- Image 1 of 2
- Image 2 of 2
A weekend meteor shower lit up the night sky with a fiery shooting star display to delight of stargazers and space photographers around the world.
The annual Perseid meteor shower peaked in the wee hours of Sunday, providing a dazzling celestial light show for stargazers lucky enough to have dark skies and clear weather for the event.
"We saw some shooting stars in The Hague, Holland," stargazer Joycelyn Jones told SPACE.com in an email today. "Super cool!"
The Perseid meteor shower has been observed by humans for at least 2,000 years. It occurs each year in late July and early August when the Earth passes through a trail of dust and ice from the comet Swift-Tuttle. This dusty debris slams into Earth's atmosphere at more than 130,000 miles per hour and burns up, creating the fiery meteors seen by observers.
From the ground, the Perseids appear to radiate out of the constellation Perseus, hence their name.
A perfect Perseids night
While Jones did not send in photos of the Perseid meteors over Holland, many other observers did. In Long Beach, Calif., night sky observer Maxim Senin celebrated his first clear Perseid meteor shower after years of attempts. [Photos of the 2012 Perseid Meteor Shower]
"It was an almost perfect night for Perseids observations, with temperatures in the high 70s and 80s," Senin wrote in an email. "It was a night anyone could stay out for hours, and even sleep outside."
Senin's photo shows a faint Perseid visible even through the haze of city lights. Other meteor shower observers sent in photos from more remote locales.
In the Canary Islands off the west coast of Africa, veteran astrophotographer Roberto Porto had his spot all picked out on Tenerife, but was concerned that an island dust storm (called a Calima) might hamper his night sky view. Those fears, he said, turned out to be unfounded.
"The dark sky of Mount Teide National Park gave [us] a few hours ago this beautiful image: a bright Perseid meteor over the Arch known as the Zapata da la Reina (Queen's Show) and the Milky Way," Porto said.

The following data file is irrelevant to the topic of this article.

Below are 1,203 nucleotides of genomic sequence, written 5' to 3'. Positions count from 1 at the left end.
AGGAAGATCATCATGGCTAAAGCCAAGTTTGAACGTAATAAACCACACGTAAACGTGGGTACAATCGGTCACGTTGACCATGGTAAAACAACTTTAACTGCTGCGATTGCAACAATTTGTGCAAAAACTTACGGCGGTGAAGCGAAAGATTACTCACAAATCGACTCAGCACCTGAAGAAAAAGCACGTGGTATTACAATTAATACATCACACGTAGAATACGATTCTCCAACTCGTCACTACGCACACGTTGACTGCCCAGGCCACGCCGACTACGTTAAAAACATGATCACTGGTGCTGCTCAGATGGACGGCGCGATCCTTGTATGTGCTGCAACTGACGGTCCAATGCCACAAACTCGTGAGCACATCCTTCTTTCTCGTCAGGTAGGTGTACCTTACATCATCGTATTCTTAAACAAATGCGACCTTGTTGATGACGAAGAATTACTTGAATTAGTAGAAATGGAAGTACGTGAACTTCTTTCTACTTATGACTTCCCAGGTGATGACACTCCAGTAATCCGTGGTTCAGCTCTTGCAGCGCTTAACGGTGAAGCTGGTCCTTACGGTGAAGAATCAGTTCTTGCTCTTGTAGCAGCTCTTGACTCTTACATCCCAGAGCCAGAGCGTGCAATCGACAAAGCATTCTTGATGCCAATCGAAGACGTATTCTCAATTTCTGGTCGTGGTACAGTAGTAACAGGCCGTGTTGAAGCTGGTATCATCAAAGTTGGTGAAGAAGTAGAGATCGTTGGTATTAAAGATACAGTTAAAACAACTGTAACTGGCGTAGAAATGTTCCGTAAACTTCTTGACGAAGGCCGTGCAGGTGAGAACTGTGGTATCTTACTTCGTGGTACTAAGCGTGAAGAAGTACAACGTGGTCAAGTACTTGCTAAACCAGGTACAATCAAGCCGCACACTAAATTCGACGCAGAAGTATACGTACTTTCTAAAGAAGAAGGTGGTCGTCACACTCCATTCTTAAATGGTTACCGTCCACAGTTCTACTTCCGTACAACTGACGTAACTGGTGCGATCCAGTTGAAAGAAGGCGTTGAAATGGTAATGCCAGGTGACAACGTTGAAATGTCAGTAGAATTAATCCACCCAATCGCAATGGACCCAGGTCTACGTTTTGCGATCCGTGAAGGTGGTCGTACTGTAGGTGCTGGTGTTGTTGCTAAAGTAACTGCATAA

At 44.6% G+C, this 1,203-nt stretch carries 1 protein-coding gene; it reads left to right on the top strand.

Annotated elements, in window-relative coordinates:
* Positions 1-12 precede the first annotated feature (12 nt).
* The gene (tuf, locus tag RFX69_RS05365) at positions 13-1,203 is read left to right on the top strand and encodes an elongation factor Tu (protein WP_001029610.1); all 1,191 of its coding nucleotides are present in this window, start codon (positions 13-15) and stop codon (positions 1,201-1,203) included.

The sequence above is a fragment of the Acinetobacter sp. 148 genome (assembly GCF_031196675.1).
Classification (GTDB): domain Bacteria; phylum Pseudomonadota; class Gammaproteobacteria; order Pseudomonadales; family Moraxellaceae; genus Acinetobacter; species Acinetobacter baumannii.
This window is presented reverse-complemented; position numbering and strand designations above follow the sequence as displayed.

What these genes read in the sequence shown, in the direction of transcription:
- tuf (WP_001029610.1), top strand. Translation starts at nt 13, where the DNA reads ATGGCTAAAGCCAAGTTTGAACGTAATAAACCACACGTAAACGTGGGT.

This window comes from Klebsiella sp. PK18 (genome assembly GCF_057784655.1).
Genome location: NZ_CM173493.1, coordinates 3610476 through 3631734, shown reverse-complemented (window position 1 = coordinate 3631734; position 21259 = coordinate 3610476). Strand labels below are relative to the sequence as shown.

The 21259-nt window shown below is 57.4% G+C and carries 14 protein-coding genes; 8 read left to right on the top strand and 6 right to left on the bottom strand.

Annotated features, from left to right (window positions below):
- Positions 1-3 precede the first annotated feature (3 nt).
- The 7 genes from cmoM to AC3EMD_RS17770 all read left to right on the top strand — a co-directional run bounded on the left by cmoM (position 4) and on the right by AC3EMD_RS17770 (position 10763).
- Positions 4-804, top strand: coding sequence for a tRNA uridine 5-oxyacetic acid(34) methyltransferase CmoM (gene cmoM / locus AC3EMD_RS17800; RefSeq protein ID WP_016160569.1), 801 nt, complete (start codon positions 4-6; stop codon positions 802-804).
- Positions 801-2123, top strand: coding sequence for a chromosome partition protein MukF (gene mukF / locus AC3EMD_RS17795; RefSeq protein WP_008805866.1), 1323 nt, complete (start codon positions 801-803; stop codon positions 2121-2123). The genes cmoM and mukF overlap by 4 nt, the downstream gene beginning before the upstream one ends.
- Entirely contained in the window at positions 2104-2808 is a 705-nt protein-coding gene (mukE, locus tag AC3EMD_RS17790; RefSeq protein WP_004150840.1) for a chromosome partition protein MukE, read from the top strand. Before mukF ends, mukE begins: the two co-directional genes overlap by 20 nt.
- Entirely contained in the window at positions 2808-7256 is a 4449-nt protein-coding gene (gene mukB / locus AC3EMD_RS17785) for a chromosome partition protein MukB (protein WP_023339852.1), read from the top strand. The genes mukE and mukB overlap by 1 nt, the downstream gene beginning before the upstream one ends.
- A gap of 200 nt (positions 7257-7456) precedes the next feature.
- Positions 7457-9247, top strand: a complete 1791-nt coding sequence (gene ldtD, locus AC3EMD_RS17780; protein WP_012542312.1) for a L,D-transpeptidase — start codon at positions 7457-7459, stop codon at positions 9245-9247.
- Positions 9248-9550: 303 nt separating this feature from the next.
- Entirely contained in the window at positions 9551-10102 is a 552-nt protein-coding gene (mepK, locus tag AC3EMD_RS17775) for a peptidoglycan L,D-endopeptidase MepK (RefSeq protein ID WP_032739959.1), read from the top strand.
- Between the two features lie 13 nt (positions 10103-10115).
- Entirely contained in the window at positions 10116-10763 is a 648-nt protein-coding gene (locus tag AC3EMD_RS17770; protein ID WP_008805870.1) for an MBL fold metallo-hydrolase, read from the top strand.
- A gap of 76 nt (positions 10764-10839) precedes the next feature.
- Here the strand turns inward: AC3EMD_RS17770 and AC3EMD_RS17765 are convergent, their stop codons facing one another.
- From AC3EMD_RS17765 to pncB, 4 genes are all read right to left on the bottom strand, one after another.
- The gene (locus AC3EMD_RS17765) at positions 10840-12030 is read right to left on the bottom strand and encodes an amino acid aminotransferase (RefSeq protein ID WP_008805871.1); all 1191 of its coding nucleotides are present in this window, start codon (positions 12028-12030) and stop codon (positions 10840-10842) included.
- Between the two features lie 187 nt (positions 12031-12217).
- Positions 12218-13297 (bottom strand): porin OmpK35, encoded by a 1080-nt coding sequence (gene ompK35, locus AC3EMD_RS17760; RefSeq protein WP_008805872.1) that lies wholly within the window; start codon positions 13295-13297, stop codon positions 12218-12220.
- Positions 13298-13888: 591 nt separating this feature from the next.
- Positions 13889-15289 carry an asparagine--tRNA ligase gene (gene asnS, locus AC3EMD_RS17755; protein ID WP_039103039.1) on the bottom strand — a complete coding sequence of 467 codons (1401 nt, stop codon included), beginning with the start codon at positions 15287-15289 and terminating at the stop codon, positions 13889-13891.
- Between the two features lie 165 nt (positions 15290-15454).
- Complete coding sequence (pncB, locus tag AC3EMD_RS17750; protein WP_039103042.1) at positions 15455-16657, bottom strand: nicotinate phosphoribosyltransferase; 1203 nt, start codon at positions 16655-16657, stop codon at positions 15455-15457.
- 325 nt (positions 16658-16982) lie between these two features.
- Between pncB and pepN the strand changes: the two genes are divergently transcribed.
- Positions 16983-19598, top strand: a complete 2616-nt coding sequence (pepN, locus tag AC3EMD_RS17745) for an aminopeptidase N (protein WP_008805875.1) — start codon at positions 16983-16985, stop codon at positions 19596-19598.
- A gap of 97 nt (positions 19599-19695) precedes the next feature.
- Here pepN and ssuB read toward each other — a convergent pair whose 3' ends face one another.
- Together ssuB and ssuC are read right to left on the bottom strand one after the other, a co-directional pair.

SPACE.com also received photos of the 2012 Perseid meteor shower from across the United States, as well as from observers in Finland, Spain and Hungary. Late Saturday night, NASA held an all-night webchat to broadcast live views of the Perseids for those stargazers who weren't graced with clear skies.
Astronomer Bill Cooke of NASA's Meteoroid Environment Office led the webchat. His team anticipated seeing up to 100 meteors an hour (under the best observing conditions) during the Perseids peak.
A rooftop view
Stargazer Rowena Zimmers of Saint Charles, Illinois, didn't snap a photo of the Perseids, but she did capture the awe of her two sons as her family watched the meteor shower from their home.
"Our boys were so excited to watch the meteor shower!" Zimmers wrote in an email. "We saw many within 30 minutes, including 2 bright flashes!"
Zimmers' family even took a nap break before waking up at 3:30 a.m. today to see the Perseids again. This time, they got an extra show.
"As we walked out onto the roof of our home, it was neat to see Jupiter & Venus!" Zimmers said. Venus and Jupiter are currently offering a predawn sky show for early-bird stargazers.
If you missed the Perseids early Sunday, don't fret. You can still catch them tonight, weather permitting.
"For those who missed the shower on the night of Aug. 11-12, you can still see Perseids on the night of Aug. 12-13," NASA officials said in an advisory. "The rates will be lower, approximately 40 per hour."
The Perseid meteor shower may be one of the most dependable meteor shower displays of the year, but it's not the last event of 2012. On Oct. 21, the annual Orionid meteor shower will hit its peak, offering stargazers a change to see dust from the famed Halley's Comet light up the night sky.
In November, the annual Leonid meteor shower returns. It peaks on Nov. 17. In December, the Geminid meteor shower will close out the year's celestial light shows with a peak on Dec. 13 and 14.